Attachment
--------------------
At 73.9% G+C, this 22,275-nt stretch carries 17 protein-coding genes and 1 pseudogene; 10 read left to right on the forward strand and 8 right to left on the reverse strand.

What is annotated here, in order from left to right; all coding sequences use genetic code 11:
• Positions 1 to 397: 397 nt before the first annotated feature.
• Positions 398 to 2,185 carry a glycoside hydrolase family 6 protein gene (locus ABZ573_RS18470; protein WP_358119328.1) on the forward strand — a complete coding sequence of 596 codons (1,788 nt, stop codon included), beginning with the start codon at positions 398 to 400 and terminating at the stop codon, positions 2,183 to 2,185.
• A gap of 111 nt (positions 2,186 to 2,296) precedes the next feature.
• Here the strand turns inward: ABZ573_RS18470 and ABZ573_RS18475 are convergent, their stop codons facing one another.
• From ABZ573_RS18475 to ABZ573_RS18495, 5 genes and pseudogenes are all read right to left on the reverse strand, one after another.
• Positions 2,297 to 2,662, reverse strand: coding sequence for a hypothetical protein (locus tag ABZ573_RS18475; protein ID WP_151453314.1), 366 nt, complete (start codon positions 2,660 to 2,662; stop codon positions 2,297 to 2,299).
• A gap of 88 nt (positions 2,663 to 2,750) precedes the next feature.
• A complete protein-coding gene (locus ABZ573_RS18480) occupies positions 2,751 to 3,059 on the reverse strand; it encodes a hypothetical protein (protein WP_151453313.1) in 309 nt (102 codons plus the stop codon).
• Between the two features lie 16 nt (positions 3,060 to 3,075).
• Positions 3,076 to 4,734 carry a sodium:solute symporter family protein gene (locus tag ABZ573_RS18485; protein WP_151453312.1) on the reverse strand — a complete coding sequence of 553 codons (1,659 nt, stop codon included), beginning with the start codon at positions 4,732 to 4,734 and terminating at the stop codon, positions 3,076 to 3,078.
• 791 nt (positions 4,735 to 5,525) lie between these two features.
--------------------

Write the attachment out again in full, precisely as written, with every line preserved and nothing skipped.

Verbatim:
At 73.9% G+C, this 22,275-nt stretch carries 17 protein-coding genes and 1 pseudogene; 10 read left to right on the forward strand and 8 right to left on the reverse strand.

What is annotated here, in order from left to right; all coding sequences use genetic code 11:
• Positions 1 to 397: 397 nt before the first annotated feature.
• Positions 398 to 2,185 carry a glycoside hydrolase family 6 protein gene (locus ABZ573_RS18470; protein WP_358119328.1) on the forward strand — a complete coding sequence of 596 codons (1,788 nt, stop codon included), beginning with the start codon at positions 398 to 400 and terminating at the stop codon, positions 2,183 to 2,185.
• A gap of 111 nt (positions 2,186 to 2,296) precedes the next feature.
• Here the strand turns inward: ABZ573_RS18470 and ABZ573_RS18475 are convergent, their stop codons facing one another.
• From ABZ573_RS18475 to ABZ573_RS18495, 5 genes and pseudogenes are all read right to left on the reverse strand, one after another.
• Positions 2,297 to 2,662, reverse strand: coding sequence for a hypothetical protein (locus tag ABZ573_RS18475; protein ID WP_151453314.1), 366 nt, complete (start codon positions 2,660 to 2,662; stop codon positions 2,297 to 2,299).
• A gap of 88 nt (positions 2,663 to 2,750) precedes the next feature.
• A complete protein-coding gene (locus ABZ573_RS18480) occupies positions 2,751 to 3,059 on the reverse strand; it encodes a hypothetical protein (protein WP_151453313.1) in 309 nt (102 codons plus the stop codon).
• Between the two features lie 16 nt (positions 3,060 to 3,075).
• Positions 3,076 to 4,734 carry a sodium:solute symporter family protein gene (locus tag ABZ573_RS18485; protein WP_151453312.1) on the reverse strand — a complete coding sequence of 553 codons (1,659 nt, stop codon included), beginning with the start codon at positions 4,732 to 4,734 and terminating at the stop codon, positions 3,076 to 3,078.
• 791 nt (positions 4,735 to 5,525) lie between these two features.